Social media has quickly become one of the easiest means by which terrorists, particularly the Islamic State, communicate. One would think, then, that our law enforcement agencies would be monitoring sites like Twitter nonstop, and taking any and all threats seriously.
In the case of the Garland, Texas, shooting, however, director of SITE Intelligence Group Rita Katz says they warned the FBI a week in advance about the planned attack, yet they did not stop it from happening.
Attacker Elton Simpson, who was under previous FBI terror-related investigations, used Twitter to openly follow and communicate with high-profile terrorists. His account was followed by prominent English-speaking Islamic State fighters and recruiters Abu Rahin Aziz and Junaid Hussain — both of whom for a long time were known to provide manuals on how to carry out lone-wolf attacks from Raqqa, Syria, before they were killed. Simpson also followed and communicated with Mohamed Abdullahi Hassan, a known American jihadist in Somalia who pledged allegiance to the Islamic State.
Relatedly, the incitement for the Texas shooting came from Hassan’s 31st Twitter account. Simpson, a friend and follower of Hassan, retweeted the call and later requested that Hassan send him a direct message. We at SITE, using only open-source information, reported on the call before the attack took place, and the FBI had a week to investigate the matter before the shooting. Though only nine Twitter users retweeted the call for attack, the FBI failed to prevent it.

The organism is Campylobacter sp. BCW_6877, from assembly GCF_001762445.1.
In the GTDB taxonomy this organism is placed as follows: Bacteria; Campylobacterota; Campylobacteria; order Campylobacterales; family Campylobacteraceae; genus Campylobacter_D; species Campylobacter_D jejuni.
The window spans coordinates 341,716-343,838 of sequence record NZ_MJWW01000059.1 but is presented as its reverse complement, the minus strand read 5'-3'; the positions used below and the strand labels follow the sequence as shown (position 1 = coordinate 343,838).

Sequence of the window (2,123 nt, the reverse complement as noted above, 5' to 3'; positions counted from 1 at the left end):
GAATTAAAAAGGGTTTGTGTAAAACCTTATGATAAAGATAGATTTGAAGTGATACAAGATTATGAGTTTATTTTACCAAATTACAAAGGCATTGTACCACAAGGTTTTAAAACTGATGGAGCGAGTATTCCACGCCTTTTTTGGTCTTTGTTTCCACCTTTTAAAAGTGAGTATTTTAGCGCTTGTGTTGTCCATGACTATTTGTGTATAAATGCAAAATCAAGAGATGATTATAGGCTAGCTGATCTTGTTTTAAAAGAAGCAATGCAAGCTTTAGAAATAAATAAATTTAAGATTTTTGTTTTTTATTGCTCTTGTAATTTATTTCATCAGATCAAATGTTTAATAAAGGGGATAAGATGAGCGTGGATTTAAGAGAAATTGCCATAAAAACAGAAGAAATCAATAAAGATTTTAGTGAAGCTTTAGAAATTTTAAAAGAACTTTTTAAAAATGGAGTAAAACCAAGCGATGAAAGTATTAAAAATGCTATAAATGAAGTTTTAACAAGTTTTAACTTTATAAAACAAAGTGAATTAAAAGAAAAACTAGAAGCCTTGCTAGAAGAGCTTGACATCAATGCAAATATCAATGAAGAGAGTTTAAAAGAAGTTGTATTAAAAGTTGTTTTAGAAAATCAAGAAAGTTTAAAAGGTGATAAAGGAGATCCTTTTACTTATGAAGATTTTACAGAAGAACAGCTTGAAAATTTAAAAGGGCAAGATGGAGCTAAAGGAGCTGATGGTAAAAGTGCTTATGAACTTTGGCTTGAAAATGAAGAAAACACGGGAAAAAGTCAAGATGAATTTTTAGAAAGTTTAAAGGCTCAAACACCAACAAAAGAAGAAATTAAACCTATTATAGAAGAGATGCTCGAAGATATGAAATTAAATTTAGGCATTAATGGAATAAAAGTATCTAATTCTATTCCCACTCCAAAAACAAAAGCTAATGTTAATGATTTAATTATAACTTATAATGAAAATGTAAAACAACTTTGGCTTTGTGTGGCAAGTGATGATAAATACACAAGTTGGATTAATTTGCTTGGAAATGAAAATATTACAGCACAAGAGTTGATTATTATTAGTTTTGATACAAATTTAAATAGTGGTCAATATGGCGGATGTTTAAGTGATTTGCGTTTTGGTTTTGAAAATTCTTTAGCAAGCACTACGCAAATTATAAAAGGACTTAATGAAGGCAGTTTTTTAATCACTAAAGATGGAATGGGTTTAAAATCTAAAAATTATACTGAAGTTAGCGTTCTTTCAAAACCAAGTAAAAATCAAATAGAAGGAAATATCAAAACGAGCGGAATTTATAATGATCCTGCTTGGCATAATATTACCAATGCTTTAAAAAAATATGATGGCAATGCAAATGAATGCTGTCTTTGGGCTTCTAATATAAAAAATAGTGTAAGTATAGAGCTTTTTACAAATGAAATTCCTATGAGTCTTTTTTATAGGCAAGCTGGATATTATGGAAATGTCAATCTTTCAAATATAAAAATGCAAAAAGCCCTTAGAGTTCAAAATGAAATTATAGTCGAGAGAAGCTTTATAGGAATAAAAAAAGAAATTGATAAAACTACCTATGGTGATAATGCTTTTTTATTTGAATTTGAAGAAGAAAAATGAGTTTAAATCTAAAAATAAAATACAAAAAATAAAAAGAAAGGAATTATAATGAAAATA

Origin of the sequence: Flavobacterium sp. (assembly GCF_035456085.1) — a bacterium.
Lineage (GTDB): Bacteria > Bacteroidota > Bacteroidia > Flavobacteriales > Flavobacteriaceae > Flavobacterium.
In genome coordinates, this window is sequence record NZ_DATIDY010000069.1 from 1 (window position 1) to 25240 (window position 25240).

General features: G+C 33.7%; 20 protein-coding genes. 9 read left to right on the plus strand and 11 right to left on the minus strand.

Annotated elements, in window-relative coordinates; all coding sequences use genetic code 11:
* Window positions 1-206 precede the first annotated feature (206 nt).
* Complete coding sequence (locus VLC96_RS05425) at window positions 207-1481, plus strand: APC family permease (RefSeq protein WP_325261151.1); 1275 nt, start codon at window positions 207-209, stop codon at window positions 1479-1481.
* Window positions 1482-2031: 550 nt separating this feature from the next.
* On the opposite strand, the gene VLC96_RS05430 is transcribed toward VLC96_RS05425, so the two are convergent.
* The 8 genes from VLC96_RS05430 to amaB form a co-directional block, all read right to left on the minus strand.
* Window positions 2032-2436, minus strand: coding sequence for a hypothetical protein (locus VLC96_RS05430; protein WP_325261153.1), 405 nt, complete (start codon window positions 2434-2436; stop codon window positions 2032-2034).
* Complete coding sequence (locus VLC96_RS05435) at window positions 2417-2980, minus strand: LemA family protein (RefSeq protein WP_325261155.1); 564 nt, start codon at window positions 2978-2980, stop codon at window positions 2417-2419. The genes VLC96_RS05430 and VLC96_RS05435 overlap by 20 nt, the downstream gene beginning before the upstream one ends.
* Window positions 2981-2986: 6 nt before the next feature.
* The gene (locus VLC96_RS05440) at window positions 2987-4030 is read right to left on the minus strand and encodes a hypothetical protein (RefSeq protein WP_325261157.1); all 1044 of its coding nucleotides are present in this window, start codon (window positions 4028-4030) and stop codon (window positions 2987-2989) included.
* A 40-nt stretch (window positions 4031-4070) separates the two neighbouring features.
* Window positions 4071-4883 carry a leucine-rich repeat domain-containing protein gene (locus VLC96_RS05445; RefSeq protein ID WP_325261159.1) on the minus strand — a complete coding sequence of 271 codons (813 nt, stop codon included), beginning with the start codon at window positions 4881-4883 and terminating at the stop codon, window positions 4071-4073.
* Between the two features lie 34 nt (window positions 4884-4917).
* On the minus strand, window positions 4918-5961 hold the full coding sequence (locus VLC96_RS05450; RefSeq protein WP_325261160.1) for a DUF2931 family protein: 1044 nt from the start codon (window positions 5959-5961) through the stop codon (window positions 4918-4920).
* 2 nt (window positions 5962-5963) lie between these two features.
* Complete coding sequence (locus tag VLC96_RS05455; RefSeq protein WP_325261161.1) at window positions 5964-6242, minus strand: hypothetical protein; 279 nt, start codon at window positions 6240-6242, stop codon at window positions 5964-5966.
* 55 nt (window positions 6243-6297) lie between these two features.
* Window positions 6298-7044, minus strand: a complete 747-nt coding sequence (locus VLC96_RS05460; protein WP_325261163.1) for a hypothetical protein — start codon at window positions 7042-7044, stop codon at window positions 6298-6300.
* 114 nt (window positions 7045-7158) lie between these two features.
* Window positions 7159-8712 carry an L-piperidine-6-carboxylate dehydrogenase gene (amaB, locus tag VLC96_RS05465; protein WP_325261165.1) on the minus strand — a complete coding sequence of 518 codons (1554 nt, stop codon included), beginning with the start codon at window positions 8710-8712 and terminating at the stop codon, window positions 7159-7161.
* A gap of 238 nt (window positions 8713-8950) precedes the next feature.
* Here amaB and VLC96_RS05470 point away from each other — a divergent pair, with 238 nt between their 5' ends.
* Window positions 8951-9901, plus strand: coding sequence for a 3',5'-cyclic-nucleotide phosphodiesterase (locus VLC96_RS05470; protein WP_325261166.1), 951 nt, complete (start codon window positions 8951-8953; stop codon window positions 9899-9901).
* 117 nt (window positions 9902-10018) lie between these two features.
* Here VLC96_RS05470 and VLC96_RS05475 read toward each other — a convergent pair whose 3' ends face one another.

Rather than focusing so much on better regulation of encryption technology, which allows terrorists to communicate on sites like WhatsApp without the government snooping, Katz argues that law enforcement should focus more on combing through open-source information.
It’s also important to note that jihadists are very quick to adapt online. In the past year alone, the Islamic State and al-Qaeda fighters have moved quickly from WhatsApp to Kik, Wickr, Surespot, then to Telegram – all different encryption programs created to give smartphone users safe and free text messaging available across multiple devices. Jihadists are constantly ranking, debating and explaining which of the services is the safest and most effective. Regulation of these programs will take jihadists next to no time to circumvent; the U.S. government would be the one taking years to catch up. And even if successful, they may be able to regulate companies based in the United States, but such programs would appear everywhere else, from Russia to India to China
Katz posits that open source information is "arguably the most important tool in tracking jihadists online." It's well past time law enforcement agencies recognize this and stop relying solely on classified material and 'back-end access to websites.' Garland proves open source provided more than enough of a lead--a week ahead of time--to prevent the attack. How many more open source threats will be ignored before they learn?